By 2016, projects became more mature. In October, Uber open sourced Jaeger. Jaeger was inspired by Dapper and Zipkin. It has native support for the OpenTracing standard. It provides backward compatibility with Zipkin, so if you have code already instrumented with Zipkin libraries, you can directly route data from Zipkin libraries to Jaeger backends. In Oct 2016, OpenTracing was accepted by CNCF as the third hosted project. Two months later, OpenTracing 1.0 was released.

2017 started with a new project created by Google, OpenCensus. OpenCensus came to play quite late, but it started with a broader scope: trace plus metrics, to provide a single standard to collect both metrics and traces. Unlike OpenTracing, which only defines a standard API and relies on third party vendors to provide specific implementations, OpenCensus starts with providing native libraries to support third party vendor backends. This gives the project more control over the available solutions, and it’s also easier for developers to understand how different pieces work together.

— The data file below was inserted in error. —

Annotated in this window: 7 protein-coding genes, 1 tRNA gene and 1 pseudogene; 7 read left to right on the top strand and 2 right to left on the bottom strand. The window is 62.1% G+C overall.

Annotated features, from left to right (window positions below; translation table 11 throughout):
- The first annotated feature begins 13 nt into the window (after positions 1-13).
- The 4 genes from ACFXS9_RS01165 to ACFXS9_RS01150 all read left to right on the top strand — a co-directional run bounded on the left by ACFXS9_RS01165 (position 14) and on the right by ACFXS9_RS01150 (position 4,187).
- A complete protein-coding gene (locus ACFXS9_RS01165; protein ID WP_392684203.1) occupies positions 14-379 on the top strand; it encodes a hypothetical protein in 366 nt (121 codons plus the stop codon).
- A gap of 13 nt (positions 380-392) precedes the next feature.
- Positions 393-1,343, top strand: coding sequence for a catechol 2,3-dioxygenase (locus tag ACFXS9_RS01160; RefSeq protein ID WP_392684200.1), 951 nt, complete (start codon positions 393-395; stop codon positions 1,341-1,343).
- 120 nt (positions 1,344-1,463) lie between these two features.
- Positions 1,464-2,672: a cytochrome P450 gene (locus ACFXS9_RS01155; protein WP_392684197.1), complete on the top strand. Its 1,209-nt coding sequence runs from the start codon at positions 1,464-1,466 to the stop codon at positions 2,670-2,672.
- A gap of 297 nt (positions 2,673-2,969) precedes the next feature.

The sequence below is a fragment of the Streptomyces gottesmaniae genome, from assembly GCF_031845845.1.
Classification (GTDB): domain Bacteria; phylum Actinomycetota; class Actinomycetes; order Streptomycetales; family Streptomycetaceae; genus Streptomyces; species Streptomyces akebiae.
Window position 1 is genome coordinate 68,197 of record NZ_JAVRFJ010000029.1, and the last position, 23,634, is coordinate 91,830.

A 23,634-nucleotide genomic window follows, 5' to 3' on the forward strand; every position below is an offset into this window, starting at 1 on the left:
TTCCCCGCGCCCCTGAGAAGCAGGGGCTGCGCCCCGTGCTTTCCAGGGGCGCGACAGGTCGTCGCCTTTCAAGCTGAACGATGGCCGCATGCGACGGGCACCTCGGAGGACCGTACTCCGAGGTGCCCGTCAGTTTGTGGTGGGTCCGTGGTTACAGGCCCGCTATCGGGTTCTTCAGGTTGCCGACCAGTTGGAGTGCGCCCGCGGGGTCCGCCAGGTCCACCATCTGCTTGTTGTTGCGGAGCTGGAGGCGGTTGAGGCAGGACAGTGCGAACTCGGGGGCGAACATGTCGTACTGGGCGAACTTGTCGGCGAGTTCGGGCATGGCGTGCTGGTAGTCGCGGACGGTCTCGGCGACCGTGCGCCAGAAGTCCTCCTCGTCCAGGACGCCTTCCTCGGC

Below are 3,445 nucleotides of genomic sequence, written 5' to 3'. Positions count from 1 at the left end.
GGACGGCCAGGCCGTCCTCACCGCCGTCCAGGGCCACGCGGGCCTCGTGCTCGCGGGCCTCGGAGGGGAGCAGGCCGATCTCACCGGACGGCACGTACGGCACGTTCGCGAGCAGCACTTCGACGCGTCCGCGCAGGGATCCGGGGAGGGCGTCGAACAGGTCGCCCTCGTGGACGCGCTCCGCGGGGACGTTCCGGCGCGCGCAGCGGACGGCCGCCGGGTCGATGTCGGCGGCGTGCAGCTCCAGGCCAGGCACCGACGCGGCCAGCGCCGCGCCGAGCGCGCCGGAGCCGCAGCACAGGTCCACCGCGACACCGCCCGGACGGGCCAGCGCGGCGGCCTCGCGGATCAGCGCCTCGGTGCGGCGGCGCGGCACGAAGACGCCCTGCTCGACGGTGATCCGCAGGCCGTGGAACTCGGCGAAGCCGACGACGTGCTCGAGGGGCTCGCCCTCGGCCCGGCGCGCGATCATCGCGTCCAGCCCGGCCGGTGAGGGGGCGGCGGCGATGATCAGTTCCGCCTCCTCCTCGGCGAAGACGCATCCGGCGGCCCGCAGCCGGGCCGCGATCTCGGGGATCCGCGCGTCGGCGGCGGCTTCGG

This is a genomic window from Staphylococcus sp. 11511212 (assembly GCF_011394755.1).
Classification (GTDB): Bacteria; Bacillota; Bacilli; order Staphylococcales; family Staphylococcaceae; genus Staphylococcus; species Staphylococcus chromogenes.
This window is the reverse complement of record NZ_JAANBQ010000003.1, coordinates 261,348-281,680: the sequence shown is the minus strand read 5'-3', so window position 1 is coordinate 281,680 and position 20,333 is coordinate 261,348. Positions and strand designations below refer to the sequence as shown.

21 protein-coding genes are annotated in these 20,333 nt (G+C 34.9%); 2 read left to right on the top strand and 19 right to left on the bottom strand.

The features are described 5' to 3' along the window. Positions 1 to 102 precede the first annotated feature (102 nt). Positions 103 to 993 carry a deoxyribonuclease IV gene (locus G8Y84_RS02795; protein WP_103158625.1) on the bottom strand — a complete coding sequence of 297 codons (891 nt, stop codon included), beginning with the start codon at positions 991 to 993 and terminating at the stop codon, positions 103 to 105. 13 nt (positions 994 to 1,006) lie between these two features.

Why do we need OpenCensus when we already have OpenTracing? As mentioned, OpenTracing only defines the tracing data spec, and has an API library defined for each common programming language like Java/Go/Javascript etc. It does not provide actual implementation of the API, nor does it provide a backend system to store and analyze tracing data. The advantage of this approach is, as a developer, you can choose different vendor implementations which support OpenTracing without worrying about being locked in. As a third party vendor, you have enough flexibility to provide vendor specific features. The disadvantage is also obvious- developers need to find another vendor library which supports the OpenTracing API to build a end to end solution. On the other hand, OpenCensus provides not only the spec and API, but also the implementation, which makes it much easier to build an end to end system.